NPR recently posted a short note about Edinburgh-based Dan Willson, also known by his band name, Withered Hand, saying that Willson is a former member of the Jehovah’s Witnesses but that he had “drifted away” from the church to start making his stylish, folkish pop music filled with images of spiritual displacement and longing, and especially the dynamics of human relations, rich as they are with confusion and compulsion and unresolved conflict. Drifted away? From the Jehovah’s Witnesses?
Then I remembered a scene from Kyria Abraham’s insider and funny book, I’m Perfect, You’re Doomed: Tales from a Jehovah’s Witness Upbringing (Simon & Schuster, 2009), a scene about the author as a young girl finding her mother sitting on the kitchen floor, in a trance, with a hammer in her hand and a shattered vinyl record of the soundtrack of “Fantasia” (1940), Disney’s animated classic with a memorable bigger-than-life soundtrack, including a version of “Night on Bald Mountain” by Modest Mussorgsky (1839-1881). Mussorgsky’s tone poem turned classical composition is crafted out of Russian legends about a witches’ sabbath on St. John’s Eve. Filled with gossip and conjuring and dark mischief for the whole family, with a full-walk-on part by the big evil one himself, Satan, “Night on Bald Mountain” was a crowd pleaser. That offending Disney record found its way into Abraham’s devout JW household because she and her mother loved “Fantasia.” Only later did her mother discover that it contained an evil piece of demon music. Get a hammer! That’s how things leave a JW’s home.
Although Willson left the JWs early in his life, as a boy, it clearly remains something of a big deal. It’s not a small matter, leaving a religion-based cult that imposes strict social adherence to hierarchy, literal interpretations of scripture, and universal obedience for all, including children. Leaving such an all-encompassing community leaves its mark on the departing individual.
The whole exiled JW thing can be used as a kind of handy (but certainly not exclusive) navigation device to some of the images in Willson’s lyrics. Nothing brings the rebel clarity and focus like a precise cultural obstacle from which to rebel. Nearly every song on “New Gods” (2013), a record that carries both the Rough Trade and Slumberland Records imprimaturs, weaves melody and language that straddles secular as well as religious pathways. For example: “We could kill our friends,” and “Here I stand hand in hand with the nameless one” (“Horseshoe”); “I try to picture the creator” (“Love Over Desire”); “Like I was born again,” “Better the devil you know,” and “The Gilded Palace of Sin” (“King of Hollywood”); “Waiting in line for the prophecy,” “Proclaim the end is nigh,” and “Sinners say what?” (“California”); “I never said I was good/How after all these years of life/Slipping into a new line” (“New Gods”); and “No fiery light in your brow,” “No mountain in your palm,” and “To everything there is a season/Under heaven” (“Heart Heart”). There are many more. These songs are filled with scriptural tie-ins, as well as universal doubt, some guilt, and just a little bitter reflection.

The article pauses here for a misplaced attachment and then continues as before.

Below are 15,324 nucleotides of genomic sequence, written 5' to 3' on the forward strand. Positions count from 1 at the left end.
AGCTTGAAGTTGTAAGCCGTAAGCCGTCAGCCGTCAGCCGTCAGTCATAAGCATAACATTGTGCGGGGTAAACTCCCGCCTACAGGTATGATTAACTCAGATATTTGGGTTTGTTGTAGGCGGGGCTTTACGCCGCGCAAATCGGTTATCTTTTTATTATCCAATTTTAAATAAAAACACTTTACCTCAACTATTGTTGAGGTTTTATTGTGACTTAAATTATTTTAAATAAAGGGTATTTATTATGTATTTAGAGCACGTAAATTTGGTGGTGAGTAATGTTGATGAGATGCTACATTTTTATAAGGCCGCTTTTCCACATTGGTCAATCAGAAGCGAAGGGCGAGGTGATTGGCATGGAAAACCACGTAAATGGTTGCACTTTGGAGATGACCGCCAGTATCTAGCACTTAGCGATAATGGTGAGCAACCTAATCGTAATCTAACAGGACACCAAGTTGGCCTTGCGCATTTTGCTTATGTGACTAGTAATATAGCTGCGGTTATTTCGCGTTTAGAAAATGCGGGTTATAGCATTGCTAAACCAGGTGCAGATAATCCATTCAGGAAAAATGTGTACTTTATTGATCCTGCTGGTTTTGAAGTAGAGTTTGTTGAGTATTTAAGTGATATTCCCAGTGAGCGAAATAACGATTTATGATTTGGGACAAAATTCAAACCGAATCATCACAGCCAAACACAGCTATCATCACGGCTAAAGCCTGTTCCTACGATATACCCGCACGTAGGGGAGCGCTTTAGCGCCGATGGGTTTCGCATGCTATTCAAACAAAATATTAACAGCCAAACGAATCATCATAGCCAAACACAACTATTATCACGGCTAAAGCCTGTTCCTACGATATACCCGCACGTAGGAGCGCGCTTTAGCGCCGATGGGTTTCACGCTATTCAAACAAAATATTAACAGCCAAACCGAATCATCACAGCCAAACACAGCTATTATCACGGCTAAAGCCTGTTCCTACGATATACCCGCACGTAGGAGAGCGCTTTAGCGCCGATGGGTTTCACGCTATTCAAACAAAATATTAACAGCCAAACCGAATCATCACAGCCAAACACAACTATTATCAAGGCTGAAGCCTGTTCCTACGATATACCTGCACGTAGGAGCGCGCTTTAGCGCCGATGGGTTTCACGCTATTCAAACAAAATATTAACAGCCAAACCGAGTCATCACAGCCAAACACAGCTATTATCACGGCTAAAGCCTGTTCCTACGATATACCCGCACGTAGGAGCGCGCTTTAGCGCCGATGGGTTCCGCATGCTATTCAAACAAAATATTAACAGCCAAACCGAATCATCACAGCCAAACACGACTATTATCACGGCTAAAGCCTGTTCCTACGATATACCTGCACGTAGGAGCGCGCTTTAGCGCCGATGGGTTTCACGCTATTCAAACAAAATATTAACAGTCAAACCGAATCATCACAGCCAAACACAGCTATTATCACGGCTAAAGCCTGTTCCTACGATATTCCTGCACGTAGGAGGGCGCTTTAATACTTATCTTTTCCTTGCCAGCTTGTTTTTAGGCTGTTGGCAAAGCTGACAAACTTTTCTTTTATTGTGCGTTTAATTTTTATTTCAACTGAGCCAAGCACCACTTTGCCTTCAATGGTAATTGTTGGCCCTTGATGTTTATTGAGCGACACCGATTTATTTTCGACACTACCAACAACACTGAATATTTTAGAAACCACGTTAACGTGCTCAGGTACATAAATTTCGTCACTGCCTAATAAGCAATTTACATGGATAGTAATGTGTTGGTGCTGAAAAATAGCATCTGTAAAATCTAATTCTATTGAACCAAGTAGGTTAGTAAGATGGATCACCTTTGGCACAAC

Mastered at the mighty Abbey Road Studios in London, this is a beautifully crafted (in every way), career-defining record. It’s a shining example of the power and reach and universality of the singer/songwriter genre. These 11 songs speak to many universal themes, not just those I’m reading as influenced by a JW exit. So there’s much to enjoy without worrying about “religious songs.” There’s a coming of age vibe to many of the songs, such as “Between True Love and Ruin,” “Not Alone,” and Black Tambourine.” Willson isn’t old, but he’s also not a boy any more. He’s a father and has experienced love and loss, including the death of a friend his own age. Some reviewers have written about Willson’s sense of humor in his songwriting, but I didn’t experience “New Gods” as humorous. Most of the material on this new record feels introspective and melancholy to me. Life is what makes art. A life open-heartedly lived is what makes one person’s art and story universal. This is the second full-length collection from Withered Hand. It’s a powerful beginning to a career that will certainly continue to reflect on the unbelievable believable in all that we do, out here among the un-anointed.